We've been complaining about this for years. About how the federal government subsidizes corn and soy, making fast food so cheap that fresh food can't compete. That a huge Coke costs less than a small bottle of water, a box of nuggets half as much as a salad, and a stack of burgers far less than a pound of apples. We've raised our voices, railed against the injustice of it all -- of the commodities system, and the overflowing corn silos, and the surpluses that make reasonably-priced fresh food seem somehow exorbitant and out of reach. But this man above, this man, has done something about it.
Meet Michel Nischan.
Some might recognize him as the chef/owner of The Dressing Room, a restaurant in Westport, Connecticut he cofounded with the late Paul Newman. But Nischan is also a cookbook author, pioneer, and a warm yet determined sustainable foods advocate committed to turning the whole mess of government subsidies on its head. He and a team of colleagues founded the nonprofit Wholesome Wave Foundation almost three years ago to provide the missing link -- the "roux" as Nischan describes it -- between traditionally underserved neighborhoods without access to fresh, affordable food, and farmers who grow food in local communities, by leveraging existing public and private funds and programs. "We're trying to link underserved urban communities and underserved rural communities to food, without a middleman," he told me.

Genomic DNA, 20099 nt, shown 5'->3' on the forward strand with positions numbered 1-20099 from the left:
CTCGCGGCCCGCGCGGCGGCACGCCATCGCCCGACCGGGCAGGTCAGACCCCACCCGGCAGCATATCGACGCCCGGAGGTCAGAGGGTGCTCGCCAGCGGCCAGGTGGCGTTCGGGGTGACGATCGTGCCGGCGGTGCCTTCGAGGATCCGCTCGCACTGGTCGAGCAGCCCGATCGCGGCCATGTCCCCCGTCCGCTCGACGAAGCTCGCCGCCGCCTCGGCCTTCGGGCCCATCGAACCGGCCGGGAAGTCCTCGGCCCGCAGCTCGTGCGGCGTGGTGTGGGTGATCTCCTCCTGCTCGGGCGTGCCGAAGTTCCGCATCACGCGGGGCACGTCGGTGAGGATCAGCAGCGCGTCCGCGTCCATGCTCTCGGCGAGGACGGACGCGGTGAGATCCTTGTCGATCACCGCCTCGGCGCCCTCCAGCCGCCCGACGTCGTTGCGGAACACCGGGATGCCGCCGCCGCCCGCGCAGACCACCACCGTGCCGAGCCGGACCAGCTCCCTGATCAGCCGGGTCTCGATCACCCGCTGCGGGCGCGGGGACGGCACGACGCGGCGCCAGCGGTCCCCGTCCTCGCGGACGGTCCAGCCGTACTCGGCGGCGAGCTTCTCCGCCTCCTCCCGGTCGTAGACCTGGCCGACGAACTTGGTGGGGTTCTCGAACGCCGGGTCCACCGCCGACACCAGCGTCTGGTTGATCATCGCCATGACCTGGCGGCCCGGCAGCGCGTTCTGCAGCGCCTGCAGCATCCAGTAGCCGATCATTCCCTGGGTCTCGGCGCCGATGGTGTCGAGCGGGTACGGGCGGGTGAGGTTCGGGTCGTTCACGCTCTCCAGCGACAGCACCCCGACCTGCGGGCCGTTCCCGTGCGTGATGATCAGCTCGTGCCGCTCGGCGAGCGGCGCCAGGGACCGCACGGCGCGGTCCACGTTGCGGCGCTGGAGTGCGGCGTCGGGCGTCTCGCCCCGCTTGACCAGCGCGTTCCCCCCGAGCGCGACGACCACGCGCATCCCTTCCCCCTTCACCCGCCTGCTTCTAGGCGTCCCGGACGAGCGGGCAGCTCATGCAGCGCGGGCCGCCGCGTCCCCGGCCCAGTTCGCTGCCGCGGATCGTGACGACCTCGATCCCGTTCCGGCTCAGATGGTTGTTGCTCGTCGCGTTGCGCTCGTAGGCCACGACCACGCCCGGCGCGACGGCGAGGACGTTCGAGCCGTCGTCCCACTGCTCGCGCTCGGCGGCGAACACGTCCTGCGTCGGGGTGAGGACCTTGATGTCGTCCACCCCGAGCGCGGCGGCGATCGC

One of the Foundation's most exciting initiatives is the Double Value Coupon Program, which doubles the value of food stamps (now called SNAP benefits) when redeemed for produce at farmers' markets in participating states. So those who couldn't afford fresh food are better able to.
Nischan wanted to debunk one fundamentally faulty assumption: that food deserts arose in blighted communities because the demand for healthier options wasn't there. Not so, he asserts, and Wholesome Wave is currently collecting economic data that shows that when fresher food is more affordable, people will buy it in droves. In the next phase of data collection, the foundation will study how access plus affordability may translate into measurable health benefits in these same communities.
Two weeks ago, the Obama administration mentioned Wholesome Wave and the Double Value Coupon program in its May 11 "White House Task Force on Childhood Obesity Report to the President." I can understand why.
It has been a long time that big ag lobbies have enjoyed depressed market prices. By incentivizing fresh fruits and vegetables, Wholesome Wave is leveling the playing field, just a little, at long last.